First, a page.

On Tuesday, 11 House Republicans met in the White House with Mr. Bush, Secretary of State Conti Rice, Secretary of Defense Bob Gates and Assistant Chief of Staff Karl Rove to talk about Iraq. According to NBC's Tim Russert, one of the Congress members called the meeting the “most unvarnished conversation they’ve ever had with the president."
Considering that there's no record of anyone ever having an unvarnished conversation with young Mr. Bush, calling this one the "most unvarnished" conversation doesn't seem to say much at first blush, but another Congressman at the gathering in the White House solarium characterized the hour and fifteen minute meeting as “remarkable for the bluntness and no-holds-barred honesty in the message delivered by all these Republican congressmen.”
One Congressman told Mr. Bush, “My district is prepared for defeat. We need candor, we need honesty, Mr. President.” The Congressman went on to say, "The word about the war and its progress cannot come from the White House or even you, Mr. President. There is no longer any credibility. It has to come from General Petraeus.”
I'd say the jury is still out when it comes to Petraeus's credibility, but the Congressman is spot on about the White House. It has no credibility whatsoever, on Iraq or any other subject.
One of the Congressmen asked Bush, “How can our sons and daughters spill their blood while the Iraqi government goes on vacation?”
Bush answered “The vice president is over there to tell them, do not go on vacation.”
Oh, that's right. Cheney was out of town, barnstorming the Middle East. May that's why the Republican congressional delegation chose Tuesday to visit the White House and read Bush the riot act.
Cheney made an "unannounced" visit to Baghdad on Wednesday. The surprise aspect of the stop didn't stop somebody from setting off an explosion that rattled windows of the U.S. Embassy, where Cheney conferred with Iraqi military and political officials. I bet those Iraqi officials just love it when Dick stops by unannounced, and they have to sit in the same room with him, and talk to him.
At a news conference roughly an hour after the explosion, Iraqi Prime Minister Nouri al-Maliki said he and Cheney discussed "practical steps" to improve security and domestic issues. Cheney and al-Maliki admitted there have been problems in reducing the violence in Iraq, but their governments will keep working together to find a solution.
One of those solutions might be for Parliament not to take two months off this summer. Aides said that Cheney made a "renewed request" to that effect. Interesting choice of words, "request." One would have preferred to hear that Cheney "demanded" they not take two months off, but Cheney doesn't have a whole lot going for him in the way of leverage. "Don't take two months off or else…" Or else what, Dick? Or else you'll yank your troops out of here? That's a heck of an ultimatum, considering withdrawal of U.S. troops is precisely what much of a significant number ofIraqi lawmakers want us to do.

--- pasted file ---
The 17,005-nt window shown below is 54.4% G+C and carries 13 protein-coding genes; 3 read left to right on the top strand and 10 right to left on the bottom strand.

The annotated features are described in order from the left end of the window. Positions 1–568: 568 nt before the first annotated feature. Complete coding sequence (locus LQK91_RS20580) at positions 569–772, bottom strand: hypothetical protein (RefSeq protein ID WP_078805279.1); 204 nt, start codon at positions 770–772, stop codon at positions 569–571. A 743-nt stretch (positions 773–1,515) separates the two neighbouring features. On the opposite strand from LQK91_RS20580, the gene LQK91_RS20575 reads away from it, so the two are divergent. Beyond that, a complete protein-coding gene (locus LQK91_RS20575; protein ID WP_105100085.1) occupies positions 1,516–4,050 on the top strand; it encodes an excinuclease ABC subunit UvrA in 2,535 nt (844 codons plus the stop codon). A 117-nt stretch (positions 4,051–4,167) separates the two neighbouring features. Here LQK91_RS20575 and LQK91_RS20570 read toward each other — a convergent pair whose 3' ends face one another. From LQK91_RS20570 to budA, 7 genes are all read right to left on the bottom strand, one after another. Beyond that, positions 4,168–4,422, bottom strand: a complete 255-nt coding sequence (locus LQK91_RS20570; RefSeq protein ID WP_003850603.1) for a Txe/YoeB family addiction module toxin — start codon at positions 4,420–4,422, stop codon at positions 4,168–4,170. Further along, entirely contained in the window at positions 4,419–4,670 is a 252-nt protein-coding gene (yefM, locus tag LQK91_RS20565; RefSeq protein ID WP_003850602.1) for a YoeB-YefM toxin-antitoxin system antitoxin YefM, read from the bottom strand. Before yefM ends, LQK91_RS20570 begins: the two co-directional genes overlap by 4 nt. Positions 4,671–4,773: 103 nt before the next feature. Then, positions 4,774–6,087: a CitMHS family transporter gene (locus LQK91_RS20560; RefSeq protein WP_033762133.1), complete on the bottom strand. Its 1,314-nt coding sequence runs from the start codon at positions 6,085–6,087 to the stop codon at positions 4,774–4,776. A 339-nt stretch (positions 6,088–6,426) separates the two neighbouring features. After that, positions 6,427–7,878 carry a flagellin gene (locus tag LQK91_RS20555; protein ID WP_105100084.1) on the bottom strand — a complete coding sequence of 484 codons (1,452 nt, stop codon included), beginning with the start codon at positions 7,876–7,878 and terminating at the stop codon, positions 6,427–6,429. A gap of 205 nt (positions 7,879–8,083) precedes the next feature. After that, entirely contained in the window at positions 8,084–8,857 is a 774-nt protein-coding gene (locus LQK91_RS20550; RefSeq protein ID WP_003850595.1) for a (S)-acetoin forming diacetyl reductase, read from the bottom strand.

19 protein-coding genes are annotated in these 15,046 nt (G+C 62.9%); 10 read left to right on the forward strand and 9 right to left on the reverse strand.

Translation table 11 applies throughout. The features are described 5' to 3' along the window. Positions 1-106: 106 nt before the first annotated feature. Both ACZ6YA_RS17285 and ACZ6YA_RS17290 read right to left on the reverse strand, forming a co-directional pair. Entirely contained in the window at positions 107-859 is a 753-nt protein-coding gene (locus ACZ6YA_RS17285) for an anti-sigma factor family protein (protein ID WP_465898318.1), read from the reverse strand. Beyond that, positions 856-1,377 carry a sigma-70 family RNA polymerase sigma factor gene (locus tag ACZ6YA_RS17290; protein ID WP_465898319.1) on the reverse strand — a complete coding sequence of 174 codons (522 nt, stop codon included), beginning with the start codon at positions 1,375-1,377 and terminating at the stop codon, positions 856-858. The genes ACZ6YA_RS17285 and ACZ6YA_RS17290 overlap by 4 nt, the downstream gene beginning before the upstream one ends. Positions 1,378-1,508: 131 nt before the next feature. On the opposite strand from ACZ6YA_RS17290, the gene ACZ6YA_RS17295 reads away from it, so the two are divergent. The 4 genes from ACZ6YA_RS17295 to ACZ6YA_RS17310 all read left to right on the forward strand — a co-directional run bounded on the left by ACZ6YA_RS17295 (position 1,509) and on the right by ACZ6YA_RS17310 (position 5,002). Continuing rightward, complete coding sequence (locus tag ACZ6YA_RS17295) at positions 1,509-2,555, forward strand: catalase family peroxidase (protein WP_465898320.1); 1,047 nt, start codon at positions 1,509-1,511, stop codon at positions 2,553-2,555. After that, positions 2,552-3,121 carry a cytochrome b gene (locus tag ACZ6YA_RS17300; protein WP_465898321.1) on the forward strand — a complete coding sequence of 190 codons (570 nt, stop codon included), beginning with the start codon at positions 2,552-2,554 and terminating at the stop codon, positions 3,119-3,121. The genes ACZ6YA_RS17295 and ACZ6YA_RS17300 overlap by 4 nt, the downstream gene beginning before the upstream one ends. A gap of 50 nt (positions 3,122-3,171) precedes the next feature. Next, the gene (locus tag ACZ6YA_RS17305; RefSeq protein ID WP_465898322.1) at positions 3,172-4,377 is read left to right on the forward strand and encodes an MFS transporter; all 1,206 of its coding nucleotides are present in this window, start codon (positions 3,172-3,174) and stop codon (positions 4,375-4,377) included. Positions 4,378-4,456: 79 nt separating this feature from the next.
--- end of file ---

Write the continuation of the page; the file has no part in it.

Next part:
Fewer than 48 hours after 11 of his party's members of Congress told him he no longer has any credibility regarding the Iraq war, Mr. Bush hit the airways in an attempt to convince the public of the success of his new "way forward." His real message was aimed at the congressional Democrats: "fund the troops and don't put any conditions on me."
He also accused Democrats of being more interested in the 2008 elections than in ending the war in Iraq. That's remarkable, considering that he told his little GOP Congress buddies on Tuesday that, "I don’t want to pass this off to another president. I don’t want to pass this off, particularly, to a Democratic president.”
No, Mr. Bush isn't worried about the 2008 elections at all. Nor are congressional Republicans. It's all those darn Democrats, that's all they care about: elections, elections, elections.
Oh, well. Mr. Bush is good at playing both sides of he fence without getting called on it. It's amusing to note that as Bush castigates the Democrats for trying to force timelines and benchmarks on they Iraqi government, those factors are doing more to get the Iraqi government off its tuffet than anything Mr. Bush and his party tried while it held a majority in Congress.
Commander Jeff Huber, U.S. Navy (Retired) writes from Virginia Beach, Virginia. Read his commentaries at Pen and Sword.